"Well, I'm no flower saleswoman, so I can't say how it works exactly." I said. "But perhaps there are certain parts of the bank she's on at certain times of the day, in order to get more customers. Or perhaps she wanders up and down the bank. In both scenarios, it's entirely possible that she and Dr. Ryan missed each other entirely!"
Payne recoiled from my logic. Blossom seemed to look quite relieved.
"Good show, Brisby." said Kristoph. "That ought to get the Judge thinking twice."
"It's not over yet." I said. "There's still something I need to ask, Ms. Blossom."
"You were attacked before you were arrested, correct?"
"Are you willing to testify about it?"
What does that have to do with anything?!" protested Payne.
"More than you know, obviously." I said. "Ms. Blossom?"
Blossom seemed to shudder. I don't blame her, but at the same time, I needed that information to build my case.
"Ms. Blossom, it's okay." I said soothingly. "I'm here to help."
"I was, so scared." said Blossom in a soft whisper.
"I know." I said. "But I need to know what happened."
Blossom shook her head. "I can't. I'm sorry."
I sighed. This wasn't going to get anywhere. "Very well, you don't have to."
Kristoph raised an eyebrow. "Brisby, what are you doing?"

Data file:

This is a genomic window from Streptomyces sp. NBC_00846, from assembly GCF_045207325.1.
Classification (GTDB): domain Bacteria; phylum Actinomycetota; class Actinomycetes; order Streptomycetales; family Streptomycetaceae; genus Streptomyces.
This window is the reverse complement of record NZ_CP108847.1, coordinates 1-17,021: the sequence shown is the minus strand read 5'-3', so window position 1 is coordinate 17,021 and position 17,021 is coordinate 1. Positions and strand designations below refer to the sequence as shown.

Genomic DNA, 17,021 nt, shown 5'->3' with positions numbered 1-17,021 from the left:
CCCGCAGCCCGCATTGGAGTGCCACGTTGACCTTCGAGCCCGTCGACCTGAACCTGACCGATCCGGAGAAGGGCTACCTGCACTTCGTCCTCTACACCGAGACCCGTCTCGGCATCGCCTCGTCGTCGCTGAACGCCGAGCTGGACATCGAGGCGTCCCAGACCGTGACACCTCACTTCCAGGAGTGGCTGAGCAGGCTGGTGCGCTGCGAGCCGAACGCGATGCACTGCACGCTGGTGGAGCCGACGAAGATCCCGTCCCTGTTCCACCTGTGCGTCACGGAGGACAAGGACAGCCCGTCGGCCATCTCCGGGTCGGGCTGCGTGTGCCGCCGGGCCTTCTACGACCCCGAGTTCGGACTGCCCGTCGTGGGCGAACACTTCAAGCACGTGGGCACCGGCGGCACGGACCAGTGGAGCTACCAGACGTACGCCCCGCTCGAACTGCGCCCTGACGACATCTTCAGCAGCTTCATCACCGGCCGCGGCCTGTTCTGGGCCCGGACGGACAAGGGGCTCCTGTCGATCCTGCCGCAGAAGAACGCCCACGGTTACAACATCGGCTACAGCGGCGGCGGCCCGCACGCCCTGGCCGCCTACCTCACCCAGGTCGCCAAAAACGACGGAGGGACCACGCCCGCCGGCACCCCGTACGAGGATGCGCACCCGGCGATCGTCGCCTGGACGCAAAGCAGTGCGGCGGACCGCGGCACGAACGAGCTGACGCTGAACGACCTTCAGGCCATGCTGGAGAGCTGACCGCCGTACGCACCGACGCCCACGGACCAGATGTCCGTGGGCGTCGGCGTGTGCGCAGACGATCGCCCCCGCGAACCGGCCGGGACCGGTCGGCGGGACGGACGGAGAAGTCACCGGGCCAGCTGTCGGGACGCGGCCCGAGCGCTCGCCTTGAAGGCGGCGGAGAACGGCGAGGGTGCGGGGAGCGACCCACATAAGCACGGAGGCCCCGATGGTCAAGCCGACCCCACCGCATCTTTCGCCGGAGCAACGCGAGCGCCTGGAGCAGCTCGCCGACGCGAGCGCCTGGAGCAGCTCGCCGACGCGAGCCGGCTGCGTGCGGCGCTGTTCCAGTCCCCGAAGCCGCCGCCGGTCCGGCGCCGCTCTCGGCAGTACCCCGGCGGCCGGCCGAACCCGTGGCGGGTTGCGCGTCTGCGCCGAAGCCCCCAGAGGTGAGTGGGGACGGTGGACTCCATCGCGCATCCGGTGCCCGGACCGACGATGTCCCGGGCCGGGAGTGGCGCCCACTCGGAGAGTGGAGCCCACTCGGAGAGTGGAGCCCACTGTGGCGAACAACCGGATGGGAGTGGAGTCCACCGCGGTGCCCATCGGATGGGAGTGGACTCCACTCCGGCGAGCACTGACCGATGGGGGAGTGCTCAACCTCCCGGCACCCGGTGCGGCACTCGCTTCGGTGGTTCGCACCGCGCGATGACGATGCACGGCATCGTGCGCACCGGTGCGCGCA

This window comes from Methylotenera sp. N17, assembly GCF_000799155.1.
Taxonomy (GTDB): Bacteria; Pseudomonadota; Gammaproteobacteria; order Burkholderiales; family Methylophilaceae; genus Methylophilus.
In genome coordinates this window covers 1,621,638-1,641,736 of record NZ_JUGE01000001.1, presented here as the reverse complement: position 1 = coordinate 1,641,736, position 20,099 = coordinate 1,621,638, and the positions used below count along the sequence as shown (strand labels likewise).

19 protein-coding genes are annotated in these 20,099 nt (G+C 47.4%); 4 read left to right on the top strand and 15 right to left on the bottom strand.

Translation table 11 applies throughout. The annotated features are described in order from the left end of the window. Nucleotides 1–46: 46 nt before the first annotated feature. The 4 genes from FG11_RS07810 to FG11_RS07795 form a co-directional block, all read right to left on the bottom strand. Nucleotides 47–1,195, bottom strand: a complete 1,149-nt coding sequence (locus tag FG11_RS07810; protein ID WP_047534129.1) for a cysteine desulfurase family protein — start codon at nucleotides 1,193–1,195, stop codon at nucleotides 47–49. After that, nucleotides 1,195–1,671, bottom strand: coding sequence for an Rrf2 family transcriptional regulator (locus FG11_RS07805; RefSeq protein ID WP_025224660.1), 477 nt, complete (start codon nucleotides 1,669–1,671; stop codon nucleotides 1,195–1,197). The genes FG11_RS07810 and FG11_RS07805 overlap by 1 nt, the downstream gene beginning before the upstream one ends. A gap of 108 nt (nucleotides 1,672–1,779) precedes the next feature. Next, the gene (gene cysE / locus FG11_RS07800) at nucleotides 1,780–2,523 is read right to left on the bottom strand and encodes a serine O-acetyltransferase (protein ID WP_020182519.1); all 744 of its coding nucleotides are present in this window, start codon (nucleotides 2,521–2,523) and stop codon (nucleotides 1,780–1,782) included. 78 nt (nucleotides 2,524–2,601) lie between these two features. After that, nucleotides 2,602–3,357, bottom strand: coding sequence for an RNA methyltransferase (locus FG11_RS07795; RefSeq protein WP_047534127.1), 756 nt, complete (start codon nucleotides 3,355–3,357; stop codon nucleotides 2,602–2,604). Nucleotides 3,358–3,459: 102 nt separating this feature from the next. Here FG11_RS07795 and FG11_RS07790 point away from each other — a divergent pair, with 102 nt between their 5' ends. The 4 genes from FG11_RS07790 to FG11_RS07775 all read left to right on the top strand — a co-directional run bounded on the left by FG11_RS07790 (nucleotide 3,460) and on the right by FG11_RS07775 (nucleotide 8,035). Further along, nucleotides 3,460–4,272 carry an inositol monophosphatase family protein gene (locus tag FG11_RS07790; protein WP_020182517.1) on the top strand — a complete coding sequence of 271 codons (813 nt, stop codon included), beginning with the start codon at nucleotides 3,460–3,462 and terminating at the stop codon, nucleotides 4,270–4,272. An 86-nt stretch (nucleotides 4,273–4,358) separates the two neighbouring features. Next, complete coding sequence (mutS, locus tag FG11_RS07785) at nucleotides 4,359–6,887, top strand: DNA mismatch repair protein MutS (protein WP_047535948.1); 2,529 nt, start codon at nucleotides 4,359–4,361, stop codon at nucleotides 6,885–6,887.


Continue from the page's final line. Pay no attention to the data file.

"She's suffering enough." I said. "I don't want to push her."
"Sometimes you have to, Brisby." said Kristoph.
"I'll find another way." I insisted. "It's not like I'm dropping the subject."
Unless you get her to testify, then you are."
I looked my boss straight in the eye. "I am not about to traumatize a little girl to save her, and that's final."
Kristoph shrugged. "Very well then."
"If we're done with this, I'd like to move on." said Payne. "The police have found an eyewitness who claims to have seen the deed, and was the person who called the police. Without further ado, the prosecution would like to call Ms. Daisy Cutter to the stand."
"Very well." said the Judge with a bang of his gavel. "Ms. Cutter, please take the stand."
I briefly wondered if I was wrong not to push my client. Maybe I was. But at least I'd have the strength of my convictions to admit that if I lost. But if I had anything to say about it, that was going to be a big if. 'Cause I might've been nervous before, but I sure as hell wasn't going down without a fight.